The folly of putting tomatoes in your fruit salad

The 1947 UK Agriculture Bill heralded 70 years of agricultural innovation singularly obsessed with the pursuit of yield at the expense of all else.  It required and perpetuated a scientific mind-set brilliantly equipped to plunge deep to find solutions to single issues, but seemingly unable to appreciate how the dots joined up to form the big picture.  Whilst many corporate interests in the supply chain have reaped the benefits of this approach, the farmer unwittingly became enslaved by the system, pounding a treadmill of ever-increasing turnover, and ever-decreasing profitability and control.  And the environment certainly fared no better.

72 years later, the opportunity to reshape the future of food and farming, has energised a generation of progressive-minded farmers across the whole spectrum of UK agriculture.  Farmers who understand that the inherent interconnectedness and complexity of food production systems working in harmony with nature and people, require innovation to spring from an altogether different mind-set.   It is a mind-set that seeks to intelligently blend scientific and technological innovation with the wisdom inherited from our forebears.  History shows us that only when knowledge and wisdom are combined does our decision-making create a legacy of good outcomes.

Knowledge is knowing that animal protein is a highly effective growth accelerator.  Wisdom is knowing not to feed it to herbivores.

Knowledge is knowing how to increase stocking density beyond that which your farm can naturally support.  Wisdom is knowing the health of your farm and profit margins will be better not doing so.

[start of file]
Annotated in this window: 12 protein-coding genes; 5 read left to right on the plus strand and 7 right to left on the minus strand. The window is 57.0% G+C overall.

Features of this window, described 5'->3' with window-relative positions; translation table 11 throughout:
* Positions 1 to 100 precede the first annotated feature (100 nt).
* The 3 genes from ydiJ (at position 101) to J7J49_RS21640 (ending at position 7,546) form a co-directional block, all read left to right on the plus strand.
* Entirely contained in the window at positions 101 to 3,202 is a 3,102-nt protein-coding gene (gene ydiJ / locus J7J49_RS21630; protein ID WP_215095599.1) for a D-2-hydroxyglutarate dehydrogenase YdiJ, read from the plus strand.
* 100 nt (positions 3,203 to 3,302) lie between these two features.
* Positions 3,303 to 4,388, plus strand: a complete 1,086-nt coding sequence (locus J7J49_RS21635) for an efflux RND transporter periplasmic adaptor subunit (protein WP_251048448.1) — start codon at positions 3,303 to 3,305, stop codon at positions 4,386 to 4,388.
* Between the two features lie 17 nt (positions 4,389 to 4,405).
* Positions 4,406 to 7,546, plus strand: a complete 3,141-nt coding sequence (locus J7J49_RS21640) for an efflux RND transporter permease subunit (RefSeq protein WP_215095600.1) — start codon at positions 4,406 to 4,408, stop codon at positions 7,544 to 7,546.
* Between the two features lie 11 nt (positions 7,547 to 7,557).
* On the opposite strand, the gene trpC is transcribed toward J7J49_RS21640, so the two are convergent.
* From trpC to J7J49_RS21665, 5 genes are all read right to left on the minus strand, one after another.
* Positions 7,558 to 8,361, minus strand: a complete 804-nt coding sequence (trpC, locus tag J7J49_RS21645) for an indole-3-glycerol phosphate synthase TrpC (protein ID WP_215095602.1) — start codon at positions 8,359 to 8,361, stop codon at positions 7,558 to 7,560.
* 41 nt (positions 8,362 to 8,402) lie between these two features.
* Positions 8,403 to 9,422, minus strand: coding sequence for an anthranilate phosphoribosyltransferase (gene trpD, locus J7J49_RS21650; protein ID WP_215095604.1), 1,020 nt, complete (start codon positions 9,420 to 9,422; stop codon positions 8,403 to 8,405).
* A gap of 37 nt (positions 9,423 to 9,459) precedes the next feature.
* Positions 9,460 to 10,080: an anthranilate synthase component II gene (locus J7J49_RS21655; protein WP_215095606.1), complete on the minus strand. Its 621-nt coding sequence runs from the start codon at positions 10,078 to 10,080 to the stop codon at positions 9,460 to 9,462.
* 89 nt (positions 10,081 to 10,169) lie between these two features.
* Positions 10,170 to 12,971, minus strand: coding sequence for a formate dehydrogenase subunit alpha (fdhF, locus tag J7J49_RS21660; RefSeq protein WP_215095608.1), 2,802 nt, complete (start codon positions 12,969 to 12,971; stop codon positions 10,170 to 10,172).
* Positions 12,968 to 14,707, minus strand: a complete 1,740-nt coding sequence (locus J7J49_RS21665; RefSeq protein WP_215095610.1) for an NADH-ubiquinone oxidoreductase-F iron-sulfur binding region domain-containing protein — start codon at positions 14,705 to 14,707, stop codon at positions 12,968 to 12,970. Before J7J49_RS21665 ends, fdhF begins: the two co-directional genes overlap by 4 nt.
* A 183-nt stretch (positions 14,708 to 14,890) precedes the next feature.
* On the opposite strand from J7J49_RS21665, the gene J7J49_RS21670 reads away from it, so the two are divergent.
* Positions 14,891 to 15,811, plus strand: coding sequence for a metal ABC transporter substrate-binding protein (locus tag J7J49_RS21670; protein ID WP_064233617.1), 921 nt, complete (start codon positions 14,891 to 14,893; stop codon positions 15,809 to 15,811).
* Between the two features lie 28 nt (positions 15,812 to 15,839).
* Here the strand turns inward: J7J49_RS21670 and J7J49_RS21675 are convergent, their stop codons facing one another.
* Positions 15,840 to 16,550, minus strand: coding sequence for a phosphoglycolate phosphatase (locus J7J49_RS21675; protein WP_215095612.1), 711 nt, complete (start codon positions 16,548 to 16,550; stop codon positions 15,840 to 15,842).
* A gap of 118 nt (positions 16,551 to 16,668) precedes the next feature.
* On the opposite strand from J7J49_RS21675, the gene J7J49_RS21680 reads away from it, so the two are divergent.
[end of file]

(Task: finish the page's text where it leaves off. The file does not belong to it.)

Knowledge is knowing that grazing ruminants produce CO2.  Wisdom is knowing that a single metric never tells the whole story.

Knowledge is knowing how to create global food production systems that enable us to export our pollution.  Wisdom is knowing that wherever in the world it occurs, pollution is always local.

The past should teach us the folly of believing we can exploit nature through quick-fixes and sticking-plaster science.  Yet, in our quest to build a knowledge-based farming system, (literally) rooted in sound agroecology principles, scientists and technologists are our partners.  Our forebears are our conscience. Government can be our catalyst by providing significant, sustained funding for relevant agricultural research in support of sustainable food and farming.   Above all else, all of us together need to keep a clear eye on the big picture, for 70 years hence our grandchildren will be our judge.

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